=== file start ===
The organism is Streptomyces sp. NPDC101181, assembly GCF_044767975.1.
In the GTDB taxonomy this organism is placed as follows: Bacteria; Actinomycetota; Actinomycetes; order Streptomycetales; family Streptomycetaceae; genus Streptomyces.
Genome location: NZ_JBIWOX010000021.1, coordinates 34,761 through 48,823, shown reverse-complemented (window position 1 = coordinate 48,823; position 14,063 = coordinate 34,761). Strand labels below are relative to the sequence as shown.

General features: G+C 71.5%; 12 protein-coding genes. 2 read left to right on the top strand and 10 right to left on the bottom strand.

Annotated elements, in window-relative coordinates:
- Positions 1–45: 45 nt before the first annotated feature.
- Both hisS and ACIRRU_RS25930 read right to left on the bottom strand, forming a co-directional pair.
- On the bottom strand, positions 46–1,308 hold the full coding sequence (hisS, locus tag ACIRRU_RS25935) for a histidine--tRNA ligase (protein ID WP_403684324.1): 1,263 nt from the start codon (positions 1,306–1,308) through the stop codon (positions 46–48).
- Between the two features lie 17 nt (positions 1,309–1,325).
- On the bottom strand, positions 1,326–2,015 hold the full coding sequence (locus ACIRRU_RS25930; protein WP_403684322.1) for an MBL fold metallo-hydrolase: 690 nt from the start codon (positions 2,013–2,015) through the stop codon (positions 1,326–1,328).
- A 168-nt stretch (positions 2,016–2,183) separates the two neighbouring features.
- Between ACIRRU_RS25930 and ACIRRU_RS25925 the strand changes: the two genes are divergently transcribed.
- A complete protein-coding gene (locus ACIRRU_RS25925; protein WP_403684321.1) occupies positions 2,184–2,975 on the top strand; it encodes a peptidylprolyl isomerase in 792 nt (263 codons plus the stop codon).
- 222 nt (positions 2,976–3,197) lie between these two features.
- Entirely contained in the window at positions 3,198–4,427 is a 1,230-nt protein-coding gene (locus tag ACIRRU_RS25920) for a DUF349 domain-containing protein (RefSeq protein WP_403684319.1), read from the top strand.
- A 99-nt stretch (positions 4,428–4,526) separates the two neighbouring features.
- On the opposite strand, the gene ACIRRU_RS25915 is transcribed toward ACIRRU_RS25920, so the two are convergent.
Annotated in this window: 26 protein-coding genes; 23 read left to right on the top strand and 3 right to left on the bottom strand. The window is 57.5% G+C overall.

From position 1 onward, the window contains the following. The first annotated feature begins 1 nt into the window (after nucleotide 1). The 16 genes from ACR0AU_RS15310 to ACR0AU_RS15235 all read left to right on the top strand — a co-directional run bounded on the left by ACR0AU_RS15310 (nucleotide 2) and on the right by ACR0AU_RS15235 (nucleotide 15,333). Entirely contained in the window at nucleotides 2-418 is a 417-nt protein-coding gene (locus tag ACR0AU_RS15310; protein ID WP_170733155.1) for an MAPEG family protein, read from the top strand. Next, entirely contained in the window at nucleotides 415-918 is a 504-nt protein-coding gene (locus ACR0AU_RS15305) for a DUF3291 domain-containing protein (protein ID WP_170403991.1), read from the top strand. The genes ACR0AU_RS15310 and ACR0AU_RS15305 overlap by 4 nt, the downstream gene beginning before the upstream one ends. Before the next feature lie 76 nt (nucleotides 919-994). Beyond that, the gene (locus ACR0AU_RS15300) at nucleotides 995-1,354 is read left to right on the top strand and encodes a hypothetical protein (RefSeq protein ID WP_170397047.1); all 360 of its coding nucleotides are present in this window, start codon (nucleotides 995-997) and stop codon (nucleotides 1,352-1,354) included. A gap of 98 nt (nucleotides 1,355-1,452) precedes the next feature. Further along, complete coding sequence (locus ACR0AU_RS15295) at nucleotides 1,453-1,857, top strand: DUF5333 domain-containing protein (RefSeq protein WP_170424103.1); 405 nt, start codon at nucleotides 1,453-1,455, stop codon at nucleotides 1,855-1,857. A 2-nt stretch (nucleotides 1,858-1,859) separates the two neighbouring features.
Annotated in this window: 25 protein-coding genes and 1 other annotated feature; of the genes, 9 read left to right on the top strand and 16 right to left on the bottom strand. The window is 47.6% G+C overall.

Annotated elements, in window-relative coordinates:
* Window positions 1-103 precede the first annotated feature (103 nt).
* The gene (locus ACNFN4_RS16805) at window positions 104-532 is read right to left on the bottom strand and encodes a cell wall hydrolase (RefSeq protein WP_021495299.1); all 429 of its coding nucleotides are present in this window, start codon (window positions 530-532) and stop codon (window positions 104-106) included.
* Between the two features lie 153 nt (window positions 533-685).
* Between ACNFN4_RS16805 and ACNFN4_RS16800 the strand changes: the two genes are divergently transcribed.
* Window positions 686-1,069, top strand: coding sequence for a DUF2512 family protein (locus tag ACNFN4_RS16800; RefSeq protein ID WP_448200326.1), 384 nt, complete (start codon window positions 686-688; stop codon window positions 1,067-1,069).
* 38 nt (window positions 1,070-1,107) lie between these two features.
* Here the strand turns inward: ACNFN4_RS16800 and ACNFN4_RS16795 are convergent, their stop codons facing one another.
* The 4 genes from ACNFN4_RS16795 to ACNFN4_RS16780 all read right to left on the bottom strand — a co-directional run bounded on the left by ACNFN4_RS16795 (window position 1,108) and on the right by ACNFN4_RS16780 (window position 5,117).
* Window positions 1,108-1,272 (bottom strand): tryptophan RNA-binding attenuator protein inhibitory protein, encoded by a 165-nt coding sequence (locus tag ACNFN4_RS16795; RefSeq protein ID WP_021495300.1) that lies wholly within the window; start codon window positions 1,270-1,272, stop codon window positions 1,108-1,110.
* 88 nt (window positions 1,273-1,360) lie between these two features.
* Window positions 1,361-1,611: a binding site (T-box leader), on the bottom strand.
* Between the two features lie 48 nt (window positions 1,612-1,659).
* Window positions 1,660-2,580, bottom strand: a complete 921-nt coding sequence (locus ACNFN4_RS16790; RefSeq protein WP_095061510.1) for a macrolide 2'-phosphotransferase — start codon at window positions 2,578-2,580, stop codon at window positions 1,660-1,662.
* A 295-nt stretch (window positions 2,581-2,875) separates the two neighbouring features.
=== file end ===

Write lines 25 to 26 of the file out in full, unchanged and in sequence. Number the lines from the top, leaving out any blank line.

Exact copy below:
* Between ACNFN4_RS16805 and ACNFN4_RS16800 the strand changes: the two genes are divergently transcribed.
* Window positions 686-1,069, top strand: coding sequence for a DUF2512 family protein (locus tag ACNFN4_RS16800; RefSeq protein ID WP_448200326.1), 384 nt, complete (start codon window positions 686-688; stop codon window positions 1,067-1,069).